Here's the problem: I am a very heroine-centric romance reader.  If you're all about hot studly manly heroes because OMG THEY ARE SO HOT AND HUNKY!!!!! -  maybe you'll love this.  There is nothing in the first 25% to give me an inkling of why I should care about Shay and all Ford seems to do is feel guilty that he's deceiving her and get cranky about work.  Blah, blah, blah - whatever.

Here's the thing: I've enjoyed similar set-ups like this in the past.  Dimon's Harlequin Intrigues feature Black Ops-style military-like units with a bevy of hunky guys standing around and I really enjoyed those.  I think I know why - short word count = tighter pacing and plotting.  Here?  None of this was holding my attention and I was getting more unreasonably annoyed by the minute.  Having liked this author's work in the past (quite a bit!), I'm chalking this up to This Series Is Not My Jam.

Final Grade = DNF


Liz Mc2 said...

I read a ton of Dimon's Intrigues (thanks to you!) and I find the heroines there are pretty smart and brave and get involved in the action right away, even if the heroes try to keep them out. That's why I don't mind her macho macho man heroes--the heroine holds her own. Maybe, as you say, it's just because of the shorter length that the heroine is central from the start. But what you describe here wouldn't work for me either.

Jill said...

I loved, loved, loved "Romancing The Duke." Read it in one night and it cemented me as a Tessa Dare fan girl. I loved the heroine's ambivalent feelings towards her fame as "little Izzy Goodnight" and how the hero sees her as an adult unlike everyone around her. It reminded me a bit of the rumor that Shirley Temple's husband had never seen one of her movies.

I think the Star Wars references are definitely intentional. 😉 Also possible spoiler? . . .

I think there were some references to "Faking It" by Jenny Cruisie, including the heroine's last name.

Kate said...

Can we please stop naming intrigue heroines "Shay?"

Wendy said...

Liz: OMG, that's it! The shorter word count means the heroine is a strong focus from the on-set (you don't have time for dilly-dallying). I'd chalk it up to an author working for me in category and not full-length (that's happened before!), but I've liked the few Brava titles I've read by Dimon so...yeah. It's just this series.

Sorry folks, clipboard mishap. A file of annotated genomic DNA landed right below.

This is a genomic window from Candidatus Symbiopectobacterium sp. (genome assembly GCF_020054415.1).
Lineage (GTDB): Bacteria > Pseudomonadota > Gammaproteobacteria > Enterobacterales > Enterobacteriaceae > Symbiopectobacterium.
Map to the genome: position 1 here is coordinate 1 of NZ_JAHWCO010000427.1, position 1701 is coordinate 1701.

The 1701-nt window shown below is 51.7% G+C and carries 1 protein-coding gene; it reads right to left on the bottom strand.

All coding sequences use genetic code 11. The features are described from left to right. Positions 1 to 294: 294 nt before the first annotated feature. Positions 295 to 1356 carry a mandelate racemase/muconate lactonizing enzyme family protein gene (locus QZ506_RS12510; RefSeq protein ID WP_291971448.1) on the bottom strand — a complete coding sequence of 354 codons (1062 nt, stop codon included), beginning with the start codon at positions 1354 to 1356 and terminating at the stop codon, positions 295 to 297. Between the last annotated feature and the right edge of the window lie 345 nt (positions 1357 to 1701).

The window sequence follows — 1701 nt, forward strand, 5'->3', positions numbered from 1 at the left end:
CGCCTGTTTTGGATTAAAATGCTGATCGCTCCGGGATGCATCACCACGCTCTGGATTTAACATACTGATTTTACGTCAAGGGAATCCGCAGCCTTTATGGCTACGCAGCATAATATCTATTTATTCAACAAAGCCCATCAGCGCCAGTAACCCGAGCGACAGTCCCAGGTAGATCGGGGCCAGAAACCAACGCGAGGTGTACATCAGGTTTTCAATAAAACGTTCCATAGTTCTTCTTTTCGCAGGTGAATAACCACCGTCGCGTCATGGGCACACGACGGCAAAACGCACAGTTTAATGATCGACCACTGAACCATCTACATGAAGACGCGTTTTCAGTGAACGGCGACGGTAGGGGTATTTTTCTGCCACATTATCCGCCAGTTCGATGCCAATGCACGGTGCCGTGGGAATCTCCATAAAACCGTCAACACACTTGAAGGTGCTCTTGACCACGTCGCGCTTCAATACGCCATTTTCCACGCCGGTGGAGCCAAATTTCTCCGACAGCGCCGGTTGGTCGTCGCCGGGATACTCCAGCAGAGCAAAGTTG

Jill: I loved the Beauty and the Beast vibe and liked the few sly references Dare made to Old School Gothics. I did kind of hammer on the historical sense of place, but failed to mention that I thought the castle setting was drawn well. While the feel for the time period felt squishy to me, I was immersed in that castle from the get-go.

Kate: I figure that will happen about the same time they stop using "Wilde" as a Romancelandia surname ;)

Spinsterfun said...

Interesting review of the Dimon book. I've been reading romance novels since time was and somehow it's only in the past week or two that I figured out there were readers who love the hero books and readers who love the heroine's journey. I fall into the latter camp and am finally starting to figure out how to avoid the kind of books I don't like: heroine has no real job, female friends, or ambition; cover typically features heavily muscled arms and/or guns.

Wendy said...

Spinsterfun: I can think of a few (very few!) exceptions to that rule - but I think you're on to something. Just looking at the two books I talked about in this post - the Tessa Dare is definitely strong in the "heroine's journey" and voila! Heroine front and center on the cover. The Dimon book was All About The Hunky Dudes and....muscled arms and guns.

Jen LB said...

I HATED Playing Dirty because Ford's lie doesn't get resolved until the *very* end. Shay ends up completely humiliated and I ended up hating Ford. I liked the others in the series, but between Shay's insipidness and Ford's lies this one didn't work for me.

Wendy said...

Jen LB: And that ultimately was what pushed me over the edge to DNF. I mean, I was one breath away anyway, so I went out looking for reviews. Mrs. Giggles mentioned in hers that the deception lingers on until the bitter end and I was like NOPE! Done.